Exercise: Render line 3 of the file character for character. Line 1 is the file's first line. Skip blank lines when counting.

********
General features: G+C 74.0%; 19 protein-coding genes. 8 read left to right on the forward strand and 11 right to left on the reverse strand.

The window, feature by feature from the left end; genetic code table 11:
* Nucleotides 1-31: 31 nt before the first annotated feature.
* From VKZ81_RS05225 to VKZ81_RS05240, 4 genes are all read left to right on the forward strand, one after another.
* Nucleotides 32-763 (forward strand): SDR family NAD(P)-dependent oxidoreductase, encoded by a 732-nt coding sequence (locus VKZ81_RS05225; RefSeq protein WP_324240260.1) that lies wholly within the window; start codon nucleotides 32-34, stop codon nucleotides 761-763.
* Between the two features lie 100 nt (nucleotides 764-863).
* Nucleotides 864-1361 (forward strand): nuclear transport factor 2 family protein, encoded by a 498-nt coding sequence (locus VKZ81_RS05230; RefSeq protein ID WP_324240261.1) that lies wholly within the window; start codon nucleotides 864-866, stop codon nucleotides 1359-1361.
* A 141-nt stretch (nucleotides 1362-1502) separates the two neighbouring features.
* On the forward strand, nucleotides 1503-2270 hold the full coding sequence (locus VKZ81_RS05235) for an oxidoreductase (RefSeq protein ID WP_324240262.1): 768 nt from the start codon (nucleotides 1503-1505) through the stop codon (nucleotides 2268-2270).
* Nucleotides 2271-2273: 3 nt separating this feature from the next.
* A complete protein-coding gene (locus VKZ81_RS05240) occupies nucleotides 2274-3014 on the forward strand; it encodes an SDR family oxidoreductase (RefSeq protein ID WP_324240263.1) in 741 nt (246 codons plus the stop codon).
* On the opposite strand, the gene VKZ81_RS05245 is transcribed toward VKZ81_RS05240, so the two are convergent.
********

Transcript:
* Nucleotides 1-31: 31 nt before the first annotated feature.